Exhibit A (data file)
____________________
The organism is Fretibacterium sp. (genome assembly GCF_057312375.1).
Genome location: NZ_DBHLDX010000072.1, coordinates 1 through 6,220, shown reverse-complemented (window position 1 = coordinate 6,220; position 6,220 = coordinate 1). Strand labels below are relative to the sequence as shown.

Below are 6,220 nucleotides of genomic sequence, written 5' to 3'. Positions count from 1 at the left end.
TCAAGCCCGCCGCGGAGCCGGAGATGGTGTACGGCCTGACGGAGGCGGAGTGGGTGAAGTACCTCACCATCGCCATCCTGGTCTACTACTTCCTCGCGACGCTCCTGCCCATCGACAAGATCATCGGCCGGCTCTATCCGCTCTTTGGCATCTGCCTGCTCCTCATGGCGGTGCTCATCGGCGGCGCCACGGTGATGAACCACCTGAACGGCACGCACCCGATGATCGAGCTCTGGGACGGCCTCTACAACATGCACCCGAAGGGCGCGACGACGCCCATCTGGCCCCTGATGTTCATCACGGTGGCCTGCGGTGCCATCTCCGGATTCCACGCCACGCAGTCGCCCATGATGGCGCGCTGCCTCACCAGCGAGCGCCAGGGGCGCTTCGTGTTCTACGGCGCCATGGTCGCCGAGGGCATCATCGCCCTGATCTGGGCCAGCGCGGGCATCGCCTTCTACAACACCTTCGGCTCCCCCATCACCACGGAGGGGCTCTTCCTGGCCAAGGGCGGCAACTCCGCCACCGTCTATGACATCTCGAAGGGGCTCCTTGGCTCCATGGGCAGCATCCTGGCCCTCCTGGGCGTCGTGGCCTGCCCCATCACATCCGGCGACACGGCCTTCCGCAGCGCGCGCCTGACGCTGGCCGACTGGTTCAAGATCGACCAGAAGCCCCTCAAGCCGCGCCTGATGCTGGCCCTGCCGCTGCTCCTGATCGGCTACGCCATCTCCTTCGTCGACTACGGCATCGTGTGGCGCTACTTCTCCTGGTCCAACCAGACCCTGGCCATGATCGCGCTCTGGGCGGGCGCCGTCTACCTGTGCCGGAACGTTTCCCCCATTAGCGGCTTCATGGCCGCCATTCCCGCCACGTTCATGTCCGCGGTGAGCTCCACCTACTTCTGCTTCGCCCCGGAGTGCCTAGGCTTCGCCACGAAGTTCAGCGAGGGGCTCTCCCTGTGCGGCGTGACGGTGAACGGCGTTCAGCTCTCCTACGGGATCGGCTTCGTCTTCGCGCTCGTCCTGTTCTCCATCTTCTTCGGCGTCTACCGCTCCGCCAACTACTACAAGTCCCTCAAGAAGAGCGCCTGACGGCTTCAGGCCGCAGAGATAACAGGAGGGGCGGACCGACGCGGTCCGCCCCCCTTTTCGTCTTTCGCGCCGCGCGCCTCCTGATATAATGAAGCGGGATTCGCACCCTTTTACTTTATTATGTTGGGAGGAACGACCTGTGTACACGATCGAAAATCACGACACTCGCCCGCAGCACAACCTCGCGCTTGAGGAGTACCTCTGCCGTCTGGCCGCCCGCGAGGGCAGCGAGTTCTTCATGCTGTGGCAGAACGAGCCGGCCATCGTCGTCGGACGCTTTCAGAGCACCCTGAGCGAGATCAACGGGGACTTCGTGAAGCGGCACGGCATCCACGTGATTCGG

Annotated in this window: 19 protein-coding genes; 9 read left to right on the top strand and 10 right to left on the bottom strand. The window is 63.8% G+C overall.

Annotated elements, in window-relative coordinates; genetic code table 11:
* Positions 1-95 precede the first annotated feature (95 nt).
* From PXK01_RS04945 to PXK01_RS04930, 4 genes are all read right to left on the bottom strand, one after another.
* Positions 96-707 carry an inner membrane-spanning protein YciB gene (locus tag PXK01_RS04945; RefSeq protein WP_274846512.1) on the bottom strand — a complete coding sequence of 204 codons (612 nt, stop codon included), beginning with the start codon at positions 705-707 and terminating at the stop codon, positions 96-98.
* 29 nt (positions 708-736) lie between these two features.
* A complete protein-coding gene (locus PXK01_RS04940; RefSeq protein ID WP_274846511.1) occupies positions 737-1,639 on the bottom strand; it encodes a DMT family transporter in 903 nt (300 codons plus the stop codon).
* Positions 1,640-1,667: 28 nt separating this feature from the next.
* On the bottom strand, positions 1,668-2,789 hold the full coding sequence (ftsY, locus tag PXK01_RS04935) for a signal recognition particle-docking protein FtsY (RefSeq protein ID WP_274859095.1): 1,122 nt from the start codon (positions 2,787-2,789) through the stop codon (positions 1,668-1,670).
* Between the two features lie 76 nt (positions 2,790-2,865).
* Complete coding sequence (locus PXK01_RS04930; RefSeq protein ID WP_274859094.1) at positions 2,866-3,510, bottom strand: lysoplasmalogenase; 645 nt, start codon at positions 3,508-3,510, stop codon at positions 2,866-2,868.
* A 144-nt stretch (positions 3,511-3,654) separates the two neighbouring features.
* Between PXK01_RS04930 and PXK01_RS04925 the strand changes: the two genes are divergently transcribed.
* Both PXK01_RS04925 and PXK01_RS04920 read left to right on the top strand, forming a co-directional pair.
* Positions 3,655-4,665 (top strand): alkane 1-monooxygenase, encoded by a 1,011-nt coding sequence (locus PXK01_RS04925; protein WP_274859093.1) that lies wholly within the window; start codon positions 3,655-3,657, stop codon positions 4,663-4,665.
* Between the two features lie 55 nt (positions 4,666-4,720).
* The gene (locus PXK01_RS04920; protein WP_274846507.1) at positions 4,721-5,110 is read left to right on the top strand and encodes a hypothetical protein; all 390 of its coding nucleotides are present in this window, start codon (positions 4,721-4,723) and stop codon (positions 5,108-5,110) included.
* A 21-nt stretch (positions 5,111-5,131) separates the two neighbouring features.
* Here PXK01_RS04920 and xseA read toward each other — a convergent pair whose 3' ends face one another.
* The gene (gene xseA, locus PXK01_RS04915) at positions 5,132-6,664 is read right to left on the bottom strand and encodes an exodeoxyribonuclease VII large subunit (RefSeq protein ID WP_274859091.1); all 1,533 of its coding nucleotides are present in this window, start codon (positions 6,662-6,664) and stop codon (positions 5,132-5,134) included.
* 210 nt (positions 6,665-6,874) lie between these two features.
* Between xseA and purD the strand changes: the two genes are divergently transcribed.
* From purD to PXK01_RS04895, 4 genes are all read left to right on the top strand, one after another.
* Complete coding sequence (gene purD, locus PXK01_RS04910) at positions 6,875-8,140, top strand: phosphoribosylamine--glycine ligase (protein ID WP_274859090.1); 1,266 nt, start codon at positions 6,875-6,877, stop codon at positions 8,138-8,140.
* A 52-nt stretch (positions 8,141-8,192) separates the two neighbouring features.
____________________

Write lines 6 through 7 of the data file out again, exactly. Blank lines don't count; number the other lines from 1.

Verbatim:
Annotated elements, in window-relative coordinates; genetic code table 11:
* Positions 1-95 precede the first annotated feature (95 nt).